The 2019 NACS Show, Oct. 1-4, kicked off in Tuesday in Atlanta at the Georgia World Congress Center.
Tuesday’s education sessions ran from 12 p.m. through 3 p.m., followed by the General Session featuring Keynote Jim McKnight.
Category Management 101
In the education session, “Category Management 101,” Kim James, Senior Director, Center of Excellence, Circle K, Global Team, and Dave Nolen, VP/GM Small Format, The Hershey Company, outlined basic category management terms and spoke about the critical steps to take in the category management process.
In a time when many retail channels are aggressively targeting the convenience-oriented shopper, it is more critical than ever for convenience operators to have the right products, at the right place, at the right time to meet consumer needs.
James represented the retailer perspective, while Nolan represented the supplier. Both emphasized the important of working together and developing a partnership. The goal is to satisfy the customer and grow the category overall.
“The category is a pie,” said Nolan. “Hershey is a slice of the pie.”
They also said that c-store retailers can learn from other channels.
“Category management is all about comparing and contrasting,” said Nolen. “What is doing well that we can take other places?”
James outlined the five roles in the c-store industry: destination driver, staple, niche, occasional/seasonal and fill-in, and went on to describe category strategies, including traffic building, mage enhancer, cash flow generator and turf defender.
Exploring the Store of the Future
In the education session, “Exploring the Store of the Future,” Michael Sansolo, Research Director, Coca-Cola Retailing Research Council, spoke about the Council’s findings and projections for the future of retail.
The Coca-Cola Retailing Research Council of North America examined the challenge of digital commerce and changing customer shopping patterns with an eye on how to create a winning shopping experience for the future.
A big piece of this is looking for ways to combine the benefits of emerging technology, such as artificial intelligence (AI), augmented reality and 55, into the shopping environment to create new levels of targeted service and shopper satisfaction.
Sansolo said that the meaning of “convenience” is rapidly changing.
“We are seeing massive changes in what people want and expect out of us,” he said. “What’s considered extraordinary today, in 10 years, will be expected and ordinary.”
Sansolo gave examples of companies that are utilizing these types of technologies effectively today, including Amazon and Netflix.
He noted that AI should not replace customer service.
“People still have the desire for relationships and community,” he said.
The key, he said, is to create memorable experiences through customer service, which will build loyalty and encourage the customer to return.
“Because people remember experiences, they’ll spend on experiences,” he said.
Be Seen, Be Heard: Optimizing Your Media Budget
In the education session, “Be Seen, Be Heard: Optimizing Your Media Budget,” Steve Gamble, Sr. Manager of Advertising and Production Services for Wawa, Derek Gaskins, Sr. VP of Merchandising and Procurement for Yesway and Chris Hartman, Director of Fuels, Forecourt, & Advertising for Rutter’s outlined best practices for investing in media.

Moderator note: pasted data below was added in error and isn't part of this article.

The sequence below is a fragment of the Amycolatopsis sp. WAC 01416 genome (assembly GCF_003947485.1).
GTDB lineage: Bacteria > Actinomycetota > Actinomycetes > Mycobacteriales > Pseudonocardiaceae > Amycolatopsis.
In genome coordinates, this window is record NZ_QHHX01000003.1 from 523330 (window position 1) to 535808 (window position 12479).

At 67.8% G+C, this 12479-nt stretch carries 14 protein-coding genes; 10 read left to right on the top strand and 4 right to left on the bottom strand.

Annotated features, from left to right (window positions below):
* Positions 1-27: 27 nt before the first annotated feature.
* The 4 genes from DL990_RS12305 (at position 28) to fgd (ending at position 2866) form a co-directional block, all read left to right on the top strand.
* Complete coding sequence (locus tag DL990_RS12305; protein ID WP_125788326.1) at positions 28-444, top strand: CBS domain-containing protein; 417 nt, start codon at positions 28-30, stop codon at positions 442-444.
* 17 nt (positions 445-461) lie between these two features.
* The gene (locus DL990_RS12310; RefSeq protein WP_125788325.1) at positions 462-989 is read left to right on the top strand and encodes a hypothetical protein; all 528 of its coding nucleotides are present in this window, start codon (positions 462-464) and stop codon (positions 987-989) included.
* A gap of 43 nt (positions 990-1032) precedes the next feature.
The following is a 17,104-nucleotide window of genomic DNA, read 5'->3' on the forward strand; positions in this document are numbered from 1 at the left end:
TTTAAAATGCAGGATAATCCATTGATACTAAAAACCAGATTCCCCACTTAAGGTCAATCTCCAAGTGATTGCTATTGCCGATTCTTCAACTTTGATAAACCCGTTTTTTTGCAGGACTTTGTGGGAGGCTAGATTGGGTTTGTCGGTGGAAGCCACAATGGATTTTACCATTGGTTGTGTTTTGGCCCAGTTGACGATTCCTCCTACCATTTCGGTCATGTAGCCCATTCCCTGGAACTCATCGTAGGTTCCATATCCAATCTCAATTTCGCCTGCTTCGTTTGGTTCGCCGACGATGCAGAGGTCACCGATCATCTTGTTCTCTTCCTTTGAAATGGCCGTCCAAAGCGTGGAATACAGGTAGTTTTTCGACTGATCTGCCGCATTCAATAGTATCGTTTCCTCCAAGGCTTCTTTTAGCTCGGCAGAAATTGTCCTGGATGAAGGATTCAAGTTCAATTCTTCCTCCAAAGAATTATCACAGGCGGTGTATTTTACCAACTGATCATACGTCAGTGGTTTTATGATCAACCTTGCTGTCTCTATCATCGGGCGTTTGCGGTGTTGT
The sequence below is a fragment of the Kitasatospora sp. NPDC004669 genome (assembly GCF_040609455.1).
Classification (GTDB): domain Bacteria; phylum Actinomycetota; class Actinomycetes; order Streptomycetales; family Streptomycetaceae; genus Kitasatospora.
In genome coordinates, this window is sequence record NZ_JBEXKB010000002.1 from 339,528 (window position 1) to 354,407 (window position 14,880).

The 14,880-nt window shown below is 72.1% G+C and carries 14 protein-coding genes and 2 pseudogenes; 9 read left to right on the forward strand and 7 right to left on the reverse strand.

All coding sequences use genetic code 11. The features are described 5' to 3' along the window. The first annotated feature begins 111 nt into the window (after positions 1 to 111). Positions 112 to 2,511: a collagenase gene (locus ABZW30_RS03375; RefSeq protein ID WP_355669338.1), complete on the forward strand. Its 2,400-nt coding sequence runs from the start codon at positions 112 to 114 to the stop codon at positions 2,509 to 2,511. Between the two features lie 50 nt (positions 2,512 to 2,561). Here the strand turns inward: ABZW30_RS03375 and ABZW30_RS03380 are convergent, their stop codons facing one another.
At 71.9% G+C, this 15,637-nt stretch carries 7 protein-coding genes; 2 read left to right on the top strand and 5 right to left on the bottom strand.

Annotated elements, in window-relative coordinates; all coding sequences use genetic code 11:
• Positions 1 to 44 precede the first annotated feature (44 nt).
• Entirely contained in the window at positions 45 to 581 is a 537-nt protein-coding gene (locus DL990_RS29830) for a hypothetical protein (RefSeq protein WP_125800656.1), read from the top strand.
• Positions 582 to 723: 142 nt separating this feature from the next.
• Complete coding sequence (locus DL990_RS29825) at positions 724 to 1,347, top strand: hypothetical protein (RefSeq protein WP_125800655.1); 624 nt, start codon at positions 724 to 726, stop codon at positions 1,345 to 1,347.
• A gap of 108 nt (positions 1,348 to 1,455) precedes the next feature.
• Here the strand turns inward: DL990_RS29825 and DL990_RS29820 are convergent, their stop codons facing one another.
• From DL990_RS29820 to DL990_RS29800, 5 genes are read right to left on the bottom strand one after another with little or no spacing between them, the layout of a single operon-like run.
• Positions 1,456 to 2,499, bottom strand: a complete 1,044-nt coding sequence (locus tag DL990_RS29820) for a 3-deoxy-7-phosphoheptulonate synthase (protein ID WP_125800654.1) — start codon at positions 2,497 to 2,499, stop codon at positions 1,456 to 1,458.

They gave examples for yearly media budgets of $100,000, $500,000 or $1 million, respectively, and advised retailers who may have similar budgets on how to get the most out of their money.
Hartman spoke about the initial steps, including developing a strategy and tailoring the message to individual customers.
“Marketing requires a strategy,” he said. “We start with, ‘What’s the problem you’re trying to solve, and what’s stopping you?’
With a smaller budget, Hartman recommended spending the majority on digital media, including social media and web ads.
He recommended avoiding traditional media, such as newspapers, as the results are more difficult to measure.
Gaskins said to start with the three Cs: customer, competition and convenience.
“Know thy customer, first and foremost,” he said, noting the importance of customer feedback.
Like Hartman, he emphasized the importance of digital media but said not to discount traditional media as a way to get through to some customers, “especially if your competition isn’t.”
He urged retailers to embrace change.
“As convenience has become redefined, I think that our media has as well,” he said. “You have to embrace change. Change is the only constant.”
Gamble spoke about Wawa’s success and how it measures itself against companies like McDonald’s and Dunkin’ Donuts as the seventh-largest coffee retailer by volume in the U.S.
He said it’s important to use tailor the message to the media form.
“Use the most efficient media available to increase awareness and drive traffic,” he said. “It doesn’t make sense to put a billboard on television. … Tailor your message by channel.”
At the General Session, keynote speaker Jim McKnight asked attendees, “How can you become the ‘business of choice’ in your location?”
He said that employees’ behavior makes all the difference. Retailers should help employees read the customer, strive beyond mediocrity, become guest-obsessed, and turn a customer into a fan.
“The ultimate outcome has to be that the customer gets their world rocked,” he said. “But that starts internally.”
The NACS Show Kick-Off Party, located at the Mercedes-Benz Stadium, followed the General Session.